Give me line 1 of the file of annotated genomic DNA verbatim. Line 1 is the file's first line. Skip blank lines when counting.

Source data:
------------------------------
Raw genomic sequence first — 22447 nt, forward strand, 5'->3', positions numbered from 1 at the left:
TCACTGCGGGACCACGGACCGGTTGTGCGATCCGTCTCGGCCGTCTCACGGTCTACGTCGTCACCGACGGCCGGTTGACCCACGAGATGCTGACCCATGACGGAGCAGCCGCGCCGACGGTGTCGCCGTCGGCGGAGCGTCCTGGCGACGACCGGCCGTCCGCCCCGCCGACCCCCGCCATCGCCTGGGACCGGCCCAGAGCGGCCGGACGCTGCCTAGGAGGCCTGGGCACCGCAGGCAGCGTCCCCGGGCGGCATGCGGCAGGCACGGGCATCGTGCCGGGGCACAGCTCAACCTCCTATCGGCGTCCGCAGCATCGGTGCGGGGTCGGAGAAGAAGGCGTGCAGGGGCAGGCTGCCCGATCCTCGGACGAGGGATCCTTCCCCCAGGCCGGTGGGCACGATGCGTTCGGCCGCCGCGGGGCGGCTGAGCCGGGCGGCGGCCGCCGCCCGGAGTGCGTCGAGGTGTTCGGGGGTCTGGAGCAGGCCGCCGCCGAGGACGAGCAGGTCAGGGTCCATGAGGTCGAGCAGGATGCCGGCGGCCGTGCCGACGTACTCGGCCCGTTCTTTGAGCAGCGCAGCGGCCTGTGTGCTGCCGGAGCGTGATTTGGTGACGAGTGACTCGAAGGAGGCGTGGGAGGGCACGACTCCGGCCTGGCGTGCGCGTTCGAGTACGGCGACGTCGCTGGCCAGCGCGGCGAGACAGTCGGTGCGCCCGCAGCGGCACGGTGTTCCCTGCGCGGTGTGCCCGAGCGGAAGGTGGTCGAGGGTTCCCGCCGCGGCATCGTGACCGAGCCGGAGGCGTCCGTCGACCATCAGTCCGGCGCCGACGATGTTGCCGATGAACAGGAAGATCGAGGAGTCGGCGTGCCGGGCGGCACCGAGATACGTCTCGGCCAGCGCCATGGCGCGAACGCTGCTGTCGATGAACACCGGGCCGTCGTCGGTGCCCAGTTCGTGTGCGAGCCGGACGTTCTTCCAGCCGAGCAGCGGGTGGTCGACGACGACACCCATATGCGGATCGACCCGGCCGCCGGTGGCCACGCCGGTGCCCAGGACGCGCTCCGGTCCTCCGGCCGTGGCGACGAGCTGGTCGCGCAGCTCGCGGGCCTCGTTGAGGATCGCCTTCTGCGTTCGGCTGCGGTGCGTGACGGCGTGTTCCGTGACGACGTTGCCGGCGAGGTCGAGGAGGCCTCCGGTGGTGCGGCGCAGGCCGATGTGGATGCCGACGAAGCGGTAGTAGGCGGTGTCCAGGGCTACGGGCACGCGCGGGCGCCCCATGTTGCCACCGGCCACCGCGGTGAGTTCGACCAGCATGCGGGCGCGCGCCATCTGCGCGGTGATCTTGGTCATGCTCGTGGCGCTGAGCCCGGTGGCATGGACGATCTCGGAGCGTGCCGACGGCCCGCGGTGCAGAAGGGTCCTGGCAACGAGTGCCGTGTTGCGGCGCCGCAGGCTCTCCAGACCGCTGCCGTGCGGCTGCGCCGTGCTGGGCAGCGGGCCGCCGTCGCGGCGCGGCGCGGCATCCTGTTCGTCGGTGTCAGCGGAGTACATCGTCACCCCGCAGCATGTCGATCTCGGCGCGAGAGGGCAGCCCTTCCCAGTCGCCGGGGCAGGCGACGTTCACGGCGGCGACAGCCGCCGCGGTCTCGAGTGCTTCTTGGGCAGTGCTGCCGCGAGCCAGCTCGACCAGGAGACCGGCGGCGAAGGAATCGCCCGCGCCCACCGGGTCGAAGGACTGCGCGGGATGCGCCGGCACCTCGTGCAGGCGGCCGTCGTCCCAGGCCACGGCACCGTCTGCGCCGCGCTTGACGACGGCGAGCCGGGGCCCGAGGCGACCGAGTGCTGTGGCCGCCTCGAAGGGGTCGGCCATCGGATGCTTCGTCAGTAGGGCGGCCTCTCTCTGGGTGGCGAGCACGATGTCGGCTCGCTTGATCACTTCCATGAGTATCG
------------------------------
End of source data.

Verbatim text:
Raw genomic sequence first — 22447 nt, forward strand, 5'->3', positions numbered from 1 at the left: